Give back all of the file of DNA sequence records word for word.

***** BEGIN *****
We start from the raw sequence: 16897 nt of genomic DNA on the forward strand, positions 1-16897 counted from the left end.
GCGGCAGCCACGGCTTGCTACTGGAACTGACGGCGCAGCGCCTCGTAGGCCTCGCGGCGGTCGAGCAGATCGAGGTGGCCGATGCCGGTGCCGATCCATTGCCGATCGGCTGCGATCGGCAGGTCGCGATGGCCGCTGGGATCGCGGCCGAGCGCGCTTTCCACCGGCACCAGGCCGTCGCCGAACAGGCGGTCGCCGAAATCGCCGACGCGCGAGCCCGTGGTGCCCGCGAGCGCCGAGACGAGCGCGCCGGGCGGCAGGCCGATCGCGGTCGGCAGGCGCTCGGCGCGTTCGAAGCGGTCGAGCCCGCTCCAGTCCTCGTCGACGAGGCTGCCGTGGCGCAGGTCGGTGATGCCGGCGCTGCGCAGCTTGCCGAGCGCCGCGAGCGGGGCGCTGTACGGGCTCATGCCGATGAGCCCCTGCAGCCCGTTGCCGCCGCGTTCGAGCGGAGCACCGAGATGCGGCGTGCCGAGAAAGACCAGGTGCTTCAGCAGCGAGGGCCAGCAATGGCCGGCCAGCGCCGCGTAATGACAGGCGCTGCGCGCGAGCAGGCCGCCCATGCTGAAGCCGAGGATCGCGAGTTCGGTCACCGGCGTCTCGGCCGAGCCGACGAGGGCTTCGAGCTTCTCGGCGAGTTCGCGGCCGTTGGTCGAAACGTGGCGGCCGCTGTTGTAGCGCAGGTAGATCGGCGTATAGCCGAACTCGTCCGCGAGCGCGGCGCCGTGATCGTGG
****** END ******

We start from the raw sequence: 16897 nt of genomic DNA on the forward strand, positions 1-16897 counted from the left end.
GCGGCAGCCACGGCTTGCTACTGGAACTGACGGCGCAGCGCCTCGTAGGCCTCGCGGCGGTCGAGCAGATCGAGGTGGCCGATGCCGGTGCCGATCCATTGCCGATCGGCTGCGATCGGCAGGTCGCGATGGCCGCTGGGATCGCGGCCGAGCGCGCTTTCCACCGGCACCAGGCCGTCGCCGAACAGGCGGTCGCCGAAATCGCCGACGCGCGAGCCCGTGGTGCCCGCGAGCGCCGAGACGAGCGCGCCGGGCGGCAGGCCGATCGCGGTCGGCAGGCGCTCGGCGCGTTCGAAGCGGTCGAGCCCGCTCCAGTCCTCGTCGACGAGGCTGCCGTGGCGCAGGTCGGTGATGCCGGCGCTGCGCAGCTTGCCGAGCGCCGCGAGCGGGGCGCTGTACGGGCTCATGCCGATGAGCCCCTGCAGCCCGTTGCCGCCGCGTTCGAGCGGAGCACCGAGATGCGGCGTGCCGAGAAAGACCAGGTGCTTCAGCAGCGAGGGCCAGCAATGGCCGGCCAGCGCCGCGTAATGACAGGCGCTGCGCGCGAGCAGGCCGCCCATGCTGAAGCCGAGGATCGCGAGTTCGGTCACCGGCGTCTCGGCCGAGCCGACGAGGGCTTCGAGCTTCTCGGCGAGTTCGCGGCCGTTGGTCGAAACGTGGCGGCCGCTGTTGTAGCGCAGGTAGATCGGCGTATAGCCGAACTCGTCCGCGAGCGCGGCGCCGTGATCGTGG